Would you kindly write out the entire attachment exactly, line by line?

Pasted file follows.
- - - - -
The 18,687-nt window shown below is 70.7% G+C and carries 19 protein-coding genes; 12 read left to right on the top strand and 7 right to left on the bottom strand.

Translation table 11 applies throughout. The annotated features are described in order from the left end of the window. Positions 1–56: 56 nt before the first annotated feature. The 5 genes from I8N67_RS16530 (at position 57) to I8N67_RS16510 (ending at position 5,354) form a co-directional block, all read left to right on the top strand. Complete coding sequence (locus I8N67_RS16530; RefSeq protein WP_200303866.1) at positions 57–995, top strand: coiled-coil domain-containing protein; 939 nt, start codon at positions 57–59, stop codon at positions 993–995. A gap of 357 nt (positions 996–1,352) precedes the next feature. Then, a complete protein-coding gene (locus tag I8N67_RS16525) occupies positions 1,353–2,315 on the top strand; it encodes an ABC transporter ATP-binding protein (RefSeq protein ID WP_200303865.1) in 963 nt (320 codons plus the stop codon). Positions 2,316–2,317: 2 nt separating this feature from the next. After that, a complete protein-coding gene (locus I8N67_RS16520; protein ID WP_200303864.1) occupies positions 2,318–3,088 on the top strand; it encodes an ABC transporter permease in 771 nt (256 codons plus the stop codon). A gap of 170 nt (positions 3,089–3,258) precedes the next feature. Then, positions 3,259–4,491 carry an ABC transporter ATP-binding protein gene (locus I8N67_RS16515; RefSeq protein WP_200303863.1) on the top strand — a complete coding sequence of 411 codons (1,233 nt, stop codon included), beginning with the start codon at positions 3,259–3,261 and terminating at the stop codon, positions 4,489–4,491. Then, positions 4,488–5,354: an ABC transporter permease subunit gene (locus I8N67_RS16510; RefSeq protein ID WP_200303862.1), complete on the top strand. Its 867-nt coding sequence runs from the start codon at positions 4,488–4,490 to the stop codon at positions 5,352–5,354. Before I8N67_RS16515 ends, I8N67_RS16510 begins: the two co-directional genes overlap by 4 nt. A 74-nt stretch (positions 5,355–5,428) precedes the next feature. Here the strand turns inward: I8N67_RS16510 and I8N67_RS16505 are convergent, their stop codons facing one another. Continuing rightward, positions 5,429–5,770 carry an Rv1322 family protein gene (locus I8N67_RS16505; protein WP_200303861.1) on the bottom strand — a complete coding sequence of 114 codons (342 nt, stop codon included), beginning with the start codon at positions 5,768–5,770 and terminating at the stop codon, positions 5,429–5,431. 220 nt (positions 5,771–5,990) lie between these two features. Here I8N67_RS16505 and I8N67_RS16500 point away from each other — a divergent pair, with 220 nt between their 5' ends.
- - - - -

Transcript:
The 18,687-nt window shown below is 70.7% G+C and carries 19 protein-coding genes; 12 read left to right on the top strand and 7 right to left on the bottom strand.

Translation table 11 applies throughout. The annotated features are described in order from the left end of the window. Positions 1–56: 56 nt before the first annotated feature. The 5 genes from I8N67_RS16530 (at position 57) to I8N67_RS16510 (ending at position 5,354) form a co-directional block, all read left to right on the top strand. Complete coding sequence (locus I8N67_RS16530; RefSeq protein WP_200303866.1) at positions 57–995, top strand: coiled-coil domain-containing protein; 939 nt, start codon at positions 57–59, stop codon at positions 993–995. A gap of 357 nt (positions 996–1,352) precedes the next feature. Then, a complete protein-coding gene (locus tag I8N67_RS16525) occupies positions 1,353–2,315 on the top strand; it encodes an ABC transporter ATP-binding protein (RefSeq protein ID WP_200303865.1) in 963 nt (320 codons plus the stop codon). Positions 2,316–2,317: 2 nt separating this feature from the next. After that, a complete protein-coding gene (locus I8N67_RS16520; protein ID WP_200303864.1) occupies positions 2,318–3,088 on the top strand; it encodes an ABC transporter permease in 771 nt (256 codons plus the stop codon). A gap of 170 nt (positions 3,089–3,258) precedes the next feature. Then, positions 3,259–4,491 carry an ABC transporter ATP-binding protein gene (locus I8N67_RS16515; RefSeq protein WP_200303863.1) on the top strand — a complete coding sequence of 411 codons (1,233 nt, stop codon included), beginning with the start codon at positions 3,259–3,261 and terminating at the stop codon, positions 4,489–4,491. Then, positions 4,488–5,354: an ABC transporter permease subunit gene (locus I8N67_RS16510; RefSeq protein ID WP_200303862.1), complete on the top strand. Its 867-nt coding sequence runs from the start codon at positions 4,488–4,490 to the stop codon at positions 5,352–5,354. Before I8N67_RS16515 ends, I8N67_RS16510 begins: the two co-directional genes overlap by 4 nt. A 74-nt stretch (positions 5,355–5,428) precedes the next feature. Here the strand turns inward: I8N67_RS16510 and I8N67_RS16505 are convergent, their stop codons facing one another. Continuing rightward, positions 5,429–5,770 carry an Rv1322 family protein gene (locus I8N67_RS16505; protein WP_200303861.1) on the bottom strand — a complete coding sequence of 114 codons (342 nt, stop codon included), beginning with the start codon at positions 5,768–5,770 and terminating at the stop codon, positions 5,429–5,431. 220 nt (positions 5,771–5,990) lie between these two features. Here I8N67_RS16505 and I8N67_RS16500 point away from each other — a divergent pair, with 220 nt between their 5' ends.